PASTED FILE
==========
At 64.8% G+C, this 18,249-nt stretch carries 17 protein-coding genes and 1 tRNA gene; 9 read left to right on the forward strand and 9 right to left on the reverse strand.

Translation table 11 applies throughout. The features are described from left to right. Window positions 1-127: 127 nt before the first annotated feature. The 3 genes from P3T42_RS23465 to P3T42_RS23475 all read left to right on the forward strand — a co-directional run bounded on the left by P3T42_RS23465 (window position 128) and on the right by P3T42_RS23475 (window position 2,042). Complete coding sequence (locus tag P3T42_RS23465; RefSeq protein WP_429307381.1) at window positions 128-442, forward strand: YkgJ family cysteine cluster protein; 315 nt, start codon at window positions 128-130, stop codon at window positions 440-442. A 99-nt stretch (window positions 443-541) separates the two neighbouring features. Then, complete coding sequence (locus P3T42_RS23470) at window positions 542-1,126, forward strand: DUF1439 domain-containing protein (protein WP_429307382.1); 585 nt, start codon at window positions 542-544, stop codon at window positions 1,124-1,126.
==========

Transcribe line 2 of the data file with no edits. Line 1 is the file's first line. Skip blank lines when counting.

Translation table 11 applies throughout. The features are described from left to right. Window positions 1-127: 127 nt before the first annotated feature. The 3 genes from P3T42_RS23465 to P3T42_RS23475 all read left to right on the forward strand — a co-directional run bounded on the left by P3T42_RS23465 (window position 128) and on the right by P3T42_RS23475 (window position 2,042). Complete coding sequence (locus tag P3T42_RS23465; RefSeq protein WP_429307381.1) at window positions 128-442, forward strand: YkgJ family cysteine cluster protein; 315 nt, start codon at window positions 128-130, stop codon at window positions 440-442. A 99-nt stretch (window positions 443-541) separates the two neighbouring features. Then, complete coding sequence (locus P3T42_RS23470) at window positions 542-1,126, forward strand: DUF1439 domain-containing protein (protein WP_429307382.1); 585 nt, start codon at window positions 542-544, stop codon at window positions 1,124-1,126.